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Kenya's early oil exports were not commercial - PS

Energy PS Andrew Kamau says the 240,000 barrels of brent crude no match for the 264,000 barrels consumed daily

In Summary

•Exchequer would have to provide Sh4 billion per month for Kenyans to enjoy Sh7 discount per liter of fuel at the pumps.

Energy PS Andrew Kamau says the 240,000 barrels of brent crude no match for the 264,000 barrels consumed daily.
Energy PS Andrew Kamau says the 240,000 barrels of brent crude no match for the 264,000 barrels consumed daily. 
Image: FILE

Kenya's initial oil exports under the  Early Oil Pilot Scheme (EOPs) was not for commercial purposes but aimed at marketing the country's crude oil, Energy PS told MPs on Tuesday.

He defended the Sh1.4 billion earnings from the shipment of 240,000 barrels adding that the trucking was was merely to test the country’s logistical capacity, address community issues, and to find out how Kenya’s oil reservoirs behave.

Petroleum Principal Secretary Andrew Kamau told MPs on Tuesday that EOPs was not a commercial venture and was only aimed at finding marketability of Kenya’s crude oil.

He said the sales accrued cannot cushion Kenyans from the high fuel prices.

“EOPS was not about money but about well-test and what the crude will fetch in the market,” Kamau said, adding that the earnings from crude oil are still far from providing reliefs for the rising fuel prices.

Kenyan taxpayers are said to have lost over Sh200 million in the trucking scheme which expired last June.

The PS was appearing before the Energy Committee chaired by Nakuru Town East MP David Gikaria.

The PS said Kenya uses 264,000 barrels of refined petroleum products, which compares lowly to the 240,000 barrels that were realised in the EOPS.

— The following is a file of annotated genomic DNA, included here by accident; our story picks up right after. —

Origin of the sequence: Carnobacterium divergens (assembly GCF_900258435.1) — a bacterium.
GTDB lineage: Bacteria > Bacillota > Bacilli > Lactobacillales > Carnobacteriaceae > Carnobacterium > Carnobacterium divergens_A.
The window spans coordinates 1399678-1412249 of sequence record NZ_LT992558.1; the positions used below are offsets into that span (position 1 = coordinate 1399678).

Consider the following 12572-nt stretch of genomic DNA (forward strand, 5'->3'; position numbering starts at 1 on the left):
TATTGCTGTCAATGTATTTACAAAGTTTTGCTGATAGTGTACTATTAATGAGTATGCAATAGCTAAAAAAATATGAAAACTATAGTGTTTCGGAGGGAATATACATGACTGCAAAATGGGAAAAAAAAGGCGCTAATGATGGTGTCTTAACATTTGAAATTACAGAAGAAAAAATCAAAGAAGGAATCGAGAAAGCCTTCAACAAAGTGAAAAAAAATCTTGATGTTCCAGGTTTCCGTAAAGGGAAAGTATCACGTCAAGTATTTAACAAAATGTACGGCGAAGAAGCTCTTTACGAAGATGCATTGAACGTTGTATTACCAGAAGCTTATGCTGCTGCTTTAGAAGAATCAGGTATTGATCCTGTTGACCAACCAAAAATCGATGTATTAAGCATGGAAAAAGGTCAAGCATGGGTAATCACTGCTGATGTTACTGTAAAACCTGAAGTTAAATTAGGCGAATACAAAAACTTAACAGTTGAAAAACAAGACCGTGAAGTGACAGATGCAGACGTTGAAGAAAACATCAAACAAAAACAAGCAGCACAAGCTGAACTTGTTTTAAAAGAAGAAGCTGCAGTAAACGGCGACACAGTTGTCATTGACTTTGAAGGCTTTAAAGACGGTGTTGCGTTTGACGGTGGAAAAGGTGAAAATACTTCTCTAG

He said this means that the exchequer would have to provide Sh4 billion per month for Kenyans to enjoy Sh7 discount per litre of fuel at the pumps.

“The crude in the EOPS could not have been used to mitigate the situation of oil prices,” Kamau said even as MPs demanded answers on Kenya's high cost of fuel.

Awendo MP Walter Owino, said it was unfortunate Kenyans are yet to reap benefits from the crude oil.

“We got excited when the President flagged off the early oil pilot scheme. When will we convert the stories into actual revenue to be used by Kenyans, and save us from high fuel prices?” he asked.

The Energy and Petroleum Regulatory Authority has maintained that the pricing of petrol, diesel, and kerosene mirrors the prevail prices in the international market.

EPRA acting managing director Daniel Kiptoo said increased landing cost of various fuels since January is to blame.

The authority also attributed the price surge to various legislations by MPs which have since seen the prices shift upwards.

He cited a change in Excise Duty Act, various Finance Bills, road maintenance levy, and to the VAT Act which has seen prices of fuels go up over the years.

MPs also expressed discomfort with the arrangement where the country’s oil reserves are maintained by private companies instead of the government.

Gem MP Elisha Odhiambo said the issue of reserves is a matter of national security cautioning that there could be a crisis in case of unsettled claims by the companies.

But the PS said it was untrue that only national entities do strategic stocks citing cases globally where reserves are kept by private companies.

He argued that it would be costly for the exchequer – Sh82 billion to stock for 90 days, considering the volatility of fuel prices in the market.

On oil exploration in Turkana, the PS dismissed claims of Tullow Oil Plc ceasing operations adding that land acquisition was yet to be done to allow for more production.

He said that with the new requirements for environmental impact assessment, the government would be required to acquire all the land in the corridor.

“The Lapsset to Turkana land has been surveyed. No work has been done in Turkana on land acquisition. It will take some time, say by 2024 if we can sort out the land issue,” PS Kamau added.

Tullow Oil invoked a force majeure over the Covid19 pandemic saying they were unable to go to the field, a move which the government rejected forcing the British firm to go back to the site.